Many teachers, schools and districts are struggling when it comes to the safe use of Facebook for educators

Many schools block Facebook in an effort to prevent students from accessing the social network while at school, but their efforts are much like shoveling snow in a snow storm — simply impossible.

More than 350 million users have access to Facebook through their mobile devices. Students who have mobile devices consequently have an alternate path to the site in schools, like New York City’s, that have blocks on students’ Web access.
These mobile users are two times more active than regular users.

The people at Facebook recognize the need for educators to understand how to use Facebook safely and effectively, not only for themselves but for their students as well.

Facebook commissioned me and a team I chose to write the official Facebook for Educators guide. 

You can find our guide at

Here are five Facebook for educators fundamentals.

1. Facebook for Educators: Privacy Settings
It is no surprise that this is the most confusing area of Facebook for most users. Here are some tips:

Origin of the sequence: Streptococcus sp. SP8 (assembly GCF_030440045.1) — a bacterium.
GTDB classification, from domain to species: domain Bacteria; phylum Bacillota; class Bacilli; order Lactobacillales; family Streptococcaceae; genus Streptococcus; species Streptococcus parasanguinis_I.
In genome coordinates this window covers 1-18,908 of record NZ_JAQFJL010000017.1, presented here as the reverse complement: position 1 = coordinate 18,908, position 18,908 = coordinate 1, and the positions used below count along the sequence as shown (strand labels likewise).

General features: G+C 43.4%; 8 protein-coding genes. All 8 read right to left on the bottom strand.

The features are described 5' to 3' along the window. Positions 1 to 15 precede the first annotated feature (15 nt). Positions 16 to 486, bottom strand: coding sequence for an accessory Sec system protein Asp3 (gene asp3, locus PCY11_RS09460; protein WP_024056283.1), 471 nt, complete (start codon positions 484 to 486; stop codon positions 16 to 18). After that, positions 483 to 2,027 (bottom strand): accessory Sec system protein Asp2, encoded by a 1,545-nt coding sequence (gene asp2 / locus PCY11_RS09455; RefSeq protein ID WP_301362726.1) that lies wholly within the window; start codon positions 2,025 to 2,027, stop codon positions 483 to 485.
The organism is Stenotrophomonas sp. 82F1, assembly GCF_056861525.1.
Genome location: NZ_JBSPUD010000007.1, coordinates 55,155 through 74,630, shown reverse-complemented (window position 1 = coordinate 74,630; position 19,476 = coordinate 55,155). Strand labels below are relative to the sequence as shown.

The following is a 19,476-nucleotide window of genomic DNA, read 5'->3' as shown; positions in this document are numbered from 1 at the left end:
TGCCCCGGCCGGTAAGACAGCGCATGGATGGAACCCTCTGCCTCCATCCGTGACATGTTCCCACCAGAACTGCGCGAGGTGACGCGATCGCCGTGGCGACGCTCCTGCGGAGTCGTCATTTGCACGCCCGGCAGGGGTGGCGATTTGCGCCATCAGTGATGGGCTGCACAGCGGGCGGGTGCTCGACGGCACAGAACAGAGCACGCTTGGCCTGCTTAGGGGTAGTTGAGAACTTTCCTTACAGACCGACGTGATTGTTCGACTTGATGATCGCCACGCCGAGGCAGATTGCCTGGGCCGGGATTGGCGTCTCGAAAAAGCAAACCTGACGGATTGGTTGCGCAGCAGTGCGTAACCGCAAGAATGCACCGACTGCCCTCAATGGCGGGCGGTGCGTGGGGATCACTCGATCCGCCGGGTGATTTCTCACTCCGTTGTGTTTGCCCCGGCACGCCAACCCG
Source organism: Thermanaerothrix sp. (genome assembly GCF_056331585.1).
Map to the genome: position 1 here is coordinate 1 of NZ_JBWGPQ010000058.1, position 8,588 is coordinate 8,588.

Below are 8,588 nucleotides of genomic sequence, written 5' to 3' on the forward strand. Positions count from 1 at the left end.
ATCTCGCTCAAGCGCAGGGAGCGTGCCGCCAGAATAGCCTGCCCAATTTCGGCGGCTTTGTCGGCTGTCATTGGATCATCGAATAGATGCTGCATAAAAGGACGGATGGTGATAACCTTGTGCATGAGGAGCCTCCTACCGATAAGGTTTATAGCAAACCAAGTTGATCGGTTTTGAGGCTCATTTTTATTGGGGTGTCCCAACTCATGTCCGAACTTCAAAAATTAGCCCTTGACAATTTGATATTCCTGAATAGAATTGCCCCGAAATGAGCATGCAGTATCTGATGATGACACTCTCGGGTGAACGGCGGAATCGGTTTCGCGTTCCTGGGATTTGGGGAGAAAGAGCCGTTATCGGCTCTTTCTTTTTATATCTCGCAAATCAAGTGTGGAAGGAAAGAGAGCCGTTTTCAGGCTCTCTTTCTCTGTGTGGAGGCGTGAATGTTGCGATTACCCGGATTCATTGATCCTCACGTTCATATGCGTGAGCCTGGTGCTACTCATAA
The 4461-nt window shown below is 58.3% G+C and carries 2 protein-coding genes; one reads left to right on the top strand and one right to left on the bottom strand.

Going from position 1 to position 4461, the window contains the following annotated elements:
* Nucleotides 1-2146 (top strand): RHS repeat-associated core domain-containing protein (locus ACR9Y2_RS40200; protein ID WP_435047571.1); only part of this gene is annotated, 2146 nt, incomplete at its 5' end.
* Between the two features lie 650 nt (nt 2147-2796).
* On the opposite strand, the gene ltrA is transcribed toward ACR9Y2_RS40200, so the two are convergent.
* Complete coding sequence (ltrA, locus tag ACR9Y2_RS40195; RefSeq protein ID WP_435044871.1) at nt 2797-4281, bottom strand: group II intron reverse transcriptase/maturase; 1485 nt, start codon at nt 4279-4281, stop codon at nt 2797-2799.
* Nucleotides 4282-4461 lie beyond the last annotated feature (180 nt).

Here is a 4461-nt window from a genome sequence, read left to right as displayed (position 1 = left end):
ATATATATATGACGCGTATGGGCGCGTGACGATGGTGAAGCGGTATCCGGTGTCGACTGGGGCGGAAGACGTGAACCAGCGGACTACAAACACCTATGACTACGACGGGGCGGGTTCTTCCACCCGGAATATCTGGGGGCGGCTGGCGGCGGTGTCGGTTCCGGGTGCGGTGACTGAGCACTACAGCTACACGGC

Set your default privacy settings to “Friends.” This can be done by clicking on the down arrow next to “Home” on the upper right hand side of your Facebook page.

Once the drop down box has opened, click on “Privacy Settings.” This is where you control who can see what.

You can get more specific with what you share by visiting the other categories labeled “How You Connect”, “How Tags Work,” etc. (You may want to note that this is also the page where you can block people.)

The recent launch of Timeline makes it easier for users to control what they share. With every post, you can specify who can see what. Simply click on the drop down arrow at the bottom of the status box and make your selection.

Be aware that whatever you specify here will remain the level of sharing for all future posts until you change it.

Here are things that are never private regardless of your settings: